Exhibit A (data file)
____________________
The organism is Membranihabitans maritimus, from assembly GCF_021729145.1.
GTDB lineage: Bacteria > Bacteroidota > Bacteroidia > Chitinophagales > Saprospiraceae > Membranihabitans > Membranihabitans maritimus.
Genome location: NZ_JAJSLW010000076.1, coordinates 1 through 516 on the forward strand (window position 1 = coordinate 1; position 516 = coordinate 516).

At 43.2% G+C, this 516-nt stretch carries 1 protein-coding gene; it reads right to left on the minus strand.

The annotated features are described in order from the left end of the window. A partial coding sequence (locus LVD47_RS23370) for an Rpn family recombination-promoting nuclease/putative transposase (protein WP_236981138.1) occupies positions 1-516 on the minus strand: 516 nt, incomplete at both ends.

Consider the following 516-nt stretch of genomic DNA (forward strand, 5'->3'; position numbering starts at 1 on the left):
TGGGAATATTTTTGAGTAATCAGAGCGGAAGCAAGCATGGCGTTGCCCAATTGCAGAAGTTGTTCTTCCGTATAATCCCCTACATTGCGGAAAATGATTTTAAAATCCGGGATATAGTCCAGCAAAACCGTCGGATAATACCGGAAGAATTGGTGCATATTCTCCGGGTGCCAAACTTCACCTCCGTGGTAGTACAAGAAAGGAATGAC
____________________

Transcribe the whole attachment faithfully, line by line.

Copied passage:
The organism is Membranihabitans maritimus, from assembly GCF_021729145.1.
GTDB lineage: Bacteria > Bacteroidota > Bacteroidia > Chitinophagales > Saprospiraceae > Membranihabitans > Membranihabitans maritimus.
Genome location: NZ_JAJSLW010000076.1, coordinates 1 through 516 on the forward strand (window position 1 = coordinate 1; position 516 = coordinate 516).

At 43.2% G+C, this 516-nt stretch carries 1 protein-coding gene; it reads right to left on the minus strand.

The annotated features are described in order from the left end of the window. A partial coding sequence (locus LVD47_RS23370) for an Rpn family recombination-promoting nuclease/putative transposase (protein WP_236981138.1) occupies positions 1-516 on the minus strand: 516 nt, incomplete at both ends.

Consider the following 516-nt stretch of genomic DNA (forward strand, 5'->3'; position numbering starts at 1 on the left):
TGGGAATATTTTTGAGTAATCAGAGCGGAAGCAAGCATGGCGTTGCCCAATTGCAGAAGTTGTTCTTCCGTATAATCCCCTACATTGCGGAAAATGATTTTAAAATCCGGGATATAGTCCAGCAAAACCGTCGGATAATACCGGAAGAATTGGTGCATATTCTCCGGGTGCCAAACTTCACCTCCGTGGTAGTACAAGAAAGGAATGAC